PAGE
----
by John L Allen Jr on Mar. 26, 2010
Intense scrutiny is being devoted these days to Pope Benedict XVI's history on the sex abuse crisis. Revelations from Germany have put his five years as a diocesan bishop under a spotlight, and a piece on Thursday in The New York Times, on the case of Fr. Lawrence Murphy of Milwaukee, also called into question his Vatican years as prefect of the Congregation for the Doctrine of the Faith.
Despite complaints in some quarters that all this is about wounding the pope and/or the church, raising these questions is entirely legitimate. Anyone involved in church leadership at the most senior levels for as long as Benedict XVI inevitably bears some responsibility for the present mess. My newspaper, the National Catholic Reporter, today called editorially for full disclosure about the pope's record, and it now seems abundantly clear that only such transparency can resolve the hard questions facing Benedict.
Yet as always, the first casualty of any crisis is perspective. There are at least three aspects of Benedict's record on the sexual abuse crisis which are being misconstrued, or at least sloppily characterized, in today's discussion. Bringing clarity to these points is not a matter of excusing the pope, but rather of trying to understand accurately how we got where we are.
March 26th, 2010 7:53
Cardinal Ratzinger acted powerfully against abusers, says Archbishop Vincent Nichols
At last – Archbishop Vincent Nichols, writing in The Times, has explained how far-reaching the former Cardinal Ratzinger’s reforms of Vatican procedures were after he took over responsibility for dealing with abuse allegations in 2001. More should have been done, and much earlier. But, although his record was not perfect, Ratzinger was part of the solution, not the problem. And we need to bear that in mind when we listen to commentators like the monumentally pompous ex-Jesuit Michael Walsh scoring points against their old enemy. Oh, and if anyone is under the impression that veteran BBC Rome correspondent David Willey doesn’t have an axe to grind, let me put you right on that one.Here’s the quote from Archbishop Nichols. He may not be on quite the same liturgical wavelength as the Pope, but he can recognise a hit job when he sees one:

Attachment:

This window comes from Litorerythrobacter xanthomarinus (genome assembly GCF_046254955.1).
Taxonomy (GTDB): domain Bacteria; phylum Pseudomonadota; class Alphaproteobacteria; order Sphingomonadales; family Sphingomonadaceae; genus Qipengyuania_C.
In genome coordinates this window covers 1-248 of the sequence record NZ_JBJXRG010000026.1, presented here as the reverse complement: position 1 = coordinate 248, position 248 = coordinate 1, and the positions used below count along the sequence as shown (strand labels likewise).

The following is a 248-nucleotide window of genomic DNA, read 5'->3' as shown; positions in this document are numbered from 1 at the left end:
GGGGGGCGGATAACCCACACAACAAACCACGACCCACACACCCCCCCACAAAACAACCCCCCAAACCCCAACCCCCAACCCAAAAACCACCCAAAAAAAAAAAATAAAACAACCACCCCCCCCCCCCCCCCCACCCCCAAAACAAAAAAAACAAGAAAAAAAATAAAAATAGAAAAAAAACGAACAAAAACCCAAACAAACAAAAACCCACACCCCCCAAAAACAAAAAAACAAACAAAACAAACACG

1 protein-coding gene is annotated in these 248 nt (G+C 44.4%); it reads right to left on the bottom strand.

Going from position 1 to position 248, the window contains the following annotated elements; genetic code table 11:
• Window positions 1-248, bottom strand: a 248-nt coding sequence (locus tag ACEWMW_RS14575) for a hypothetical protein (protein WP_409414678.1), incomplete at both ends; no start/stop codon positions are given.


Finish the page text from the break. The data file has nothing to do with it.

What of the role of Pope Benedict?
Read the full article here.
French bishops say in letter to pope that they're "ashamed" of priests who abuse children
THE ASSOCIATED PRESS
March 26, 2010 8:52 a.m.
French bishops said in a letter to Pope Benedict XVI that they were ashamed of priests who committed “abominable acts” by sexually abusing children. The Vatican has been on the defensive in recent days as criticism over the handling of some of the abuse probes in the United States and in Benedict's German homeland have threatened to engulf the papacy.
Benedict, in his previous role as a Vatican-based Cardinal Joseph Ratzinger, directed the Holy See office that deals with sex allegations. Earlier, as Munich archbishop he was the top authority in the diocese in his German homeland.
The letter to Benedict from French bishops, and a Web site statement by the Legionaries of Christ, were the latest expressions of shame and regret from local churches or religious orders.
Both contained expressions of solidarity toward Benedict for his handling of abuse cases.
Abuse victims from the United States to Europe have been demanding that Benedict take responsibility for what he did or didn't do, both in his tenure in Germany and as the director of a Vatican policy that centralized the cases in Rome under a cloak of confidentiality.French bishops said in their letter to Benedict that they are ashamed of priests who molested and raped children. The bishops said these “abominable acts” had “disfigured the church, wounded Christian communities and cast suspicion on all the members of the clergy.”
But they also expressed solidarity with Benedict, saying the sexual abuse scandals were “being used in a campaign to attack you personally.”
Source: Metronews.ca Vancouver